And besides that, the Tiger offensive line should have no problem winning the line of scrimmage. State has given up 175 yards or more four times this season, and even allowed Tennessee to rush for over 200.
You have to think State is going to be doing everything they can to try and break said 12-game streak. State is reeling off of back-to-back big time losses. Yeah, they started this season out 7-0, but the Bulldogs have been blown out by the only SEC teams they've played with above-500 records.
We've all been watching the development of the Mississippi State program under Mullen. It's been incremental. Year one, they didn't win, but they were a much tougher out for everybody on their schedule, and they dominated their in-state rival. They've notched a winning record every year since, and continued to blow the doors off of Ole Miss, but there hasn't been much more to it. They haven't quite been able to break through beyond wins over teams like the Rebels, or Kentucky and Vanderbilt. Even this season's wins over Auburn and Tennessee aren't exactly that impressive.
Now, I'm usually one for taking the long view on coaches. If it were easy to achieve sustained winning at a place like Mississippi State, it would have happened much more regularly than it has in their history. Mullen and the State administration has been slowly raising money and improving infrastructure, but the pressure might be starting to mount a little bit. Yeah, beating Ole Miss is great, but fans are tired of butting their heads against the top tier of this league. The Bulldogs aren't LSU, Alabama, Florida or Georgia, but a win here or there while they continue to build doesn't feel like a lot to ask. I expect the Dawgs to come out very eager to get that signature win here.
Was last weekend's offensive explosion a turning point, or an aberration? Is the LSU passing game a force to be reckoned with on par with the running game, or was Mettenberger merely in the zone for one night? A carryover of last week's offensive success may be the single biggest thing Tiger fans will be watching for on Saturday night.
We've seen LSU make the running game work without much passing. I'm not worried about that. Like I said, State has a fairly week defensive front, and this LSU offensive line has gotten better each week. If nothing else, they should be more than capable of grinding them up with the quartet of running backs (even if Jeremy Hill is a little hobbled after last week). An efficient passing game, like we saw last week, takes the offense to another level and gives us even more confidence for next season, when most of the pieces involved should be returning (Mettenberger, the top receivers and backs -- plus another talent infusion on signing day). And that's not only crucial for the players, it's crucial for the coaches, whom had to answer for the stagnant air attack for most of the season.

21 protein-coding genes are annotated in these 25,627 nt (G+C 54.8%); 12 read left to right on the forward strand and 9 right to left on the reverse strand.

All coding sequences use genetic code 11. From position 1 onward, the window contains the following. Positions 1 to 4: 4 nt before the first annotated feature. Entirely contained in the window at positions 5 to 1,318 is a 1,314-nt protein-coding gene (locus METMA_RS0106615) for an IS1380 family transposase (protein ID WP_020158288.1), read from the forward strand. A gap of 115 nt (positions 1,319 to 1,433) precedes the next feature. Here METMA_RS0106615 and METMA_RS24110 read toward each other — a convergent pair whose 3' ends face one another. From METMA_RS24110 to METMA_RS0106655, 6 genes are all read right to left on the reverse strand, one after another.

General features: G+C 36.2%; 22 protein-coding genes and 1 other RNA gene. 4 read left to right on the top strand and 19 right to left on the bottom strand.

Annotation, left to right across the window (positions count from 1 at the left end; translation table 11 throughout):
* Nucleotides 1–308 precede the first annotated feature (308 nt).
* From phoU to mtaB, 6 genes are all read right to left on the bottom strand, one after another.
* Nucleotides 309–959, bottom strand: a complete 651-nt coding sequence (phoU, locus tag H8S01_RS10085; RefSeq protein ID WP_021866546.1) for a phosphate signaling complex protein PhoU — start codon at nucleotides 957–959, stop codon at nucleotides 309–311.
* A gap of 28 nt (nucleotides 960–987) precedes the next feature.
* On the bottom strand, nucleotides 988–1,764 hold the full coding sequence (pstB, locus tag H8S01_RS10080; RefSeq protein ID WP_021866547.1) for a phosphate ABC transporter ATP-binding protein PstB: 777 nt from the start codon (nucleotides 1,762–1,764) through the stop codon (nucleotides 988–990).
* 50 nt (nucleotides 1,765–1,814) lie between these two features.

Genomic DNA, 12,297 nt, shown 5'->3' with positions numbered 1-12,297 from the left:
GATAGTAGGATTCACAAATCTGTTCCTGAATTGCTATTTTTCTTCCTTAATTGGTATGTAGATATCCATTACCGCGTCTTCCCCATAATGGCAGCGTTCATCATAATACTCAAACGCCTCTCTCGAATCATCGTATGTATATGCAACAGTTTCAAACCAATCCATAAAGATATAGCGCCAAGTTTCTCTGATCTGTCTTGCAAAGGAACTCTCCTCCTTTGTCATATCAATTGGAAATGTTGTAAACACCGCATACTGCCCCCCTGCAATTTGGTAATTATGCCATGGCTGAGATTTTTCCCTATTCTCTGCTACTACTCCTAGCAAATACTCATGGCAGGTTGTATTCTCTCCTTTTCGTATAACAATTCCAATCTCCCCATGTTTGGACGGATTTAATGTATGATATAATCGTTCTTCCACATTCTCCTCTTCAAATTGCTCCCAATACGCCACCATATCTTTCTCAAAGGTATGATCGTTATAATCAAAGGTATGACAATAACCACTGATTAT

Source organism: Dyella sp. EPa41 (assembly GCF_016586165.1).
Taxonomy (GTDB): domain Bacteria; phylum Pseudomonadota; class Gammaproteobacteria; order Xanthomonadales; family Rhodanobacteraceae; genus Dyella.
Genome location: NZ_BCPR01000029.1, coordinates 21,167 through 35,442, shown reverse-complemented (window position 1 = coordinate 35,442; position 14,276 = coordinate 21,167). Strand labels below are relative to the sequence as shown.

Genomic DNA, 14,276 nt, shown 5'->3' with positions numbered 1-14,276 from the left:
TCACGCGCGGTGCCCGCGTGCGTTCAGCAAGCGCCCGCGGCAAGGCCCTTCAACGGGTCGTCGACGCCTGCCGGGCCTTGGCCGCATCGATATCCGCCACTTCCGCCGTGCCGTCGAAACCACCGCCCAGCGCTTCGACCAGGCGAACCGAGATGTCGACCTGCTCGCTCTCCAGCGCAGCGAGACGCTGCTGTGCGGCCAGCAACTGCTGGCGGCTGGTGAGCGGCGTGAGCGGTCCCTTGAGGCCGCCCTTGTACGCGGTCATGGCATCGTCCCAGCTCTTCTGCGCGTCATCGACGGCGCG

A championship might not be there for LSU to play for, but they can continue to improve for the future and close out this season on a high note. A lot of the concepts we saw last week, like the three-level, will work again. State's had some issues with underneath defenders getting crossed up on route combinations, and it'll allow Mettenberger to avoid tempting Banks too often. He's the type of bigger corner that has out-muscled LSU's receivers at times, similar to Florida and Texas A&M's DBs. Jarvis Landry could be in for a big night, isolated on safeties and linebackers while Banks runs with Odell Beckham Jr. and Kadron Boone outside.
Overall, LSU's gameplan will be exactly what it's been all year. Look for the team to come out running and throwing off of that. If the team can get a two score lead or so early, there has to be a chance that the Bulldogs will get that "not again" look after the blowouts in the last two weeks.
All of these questions come to ahead on Saturday night, and I'd be very surprised if the Tigers don't answer them with an affirmative.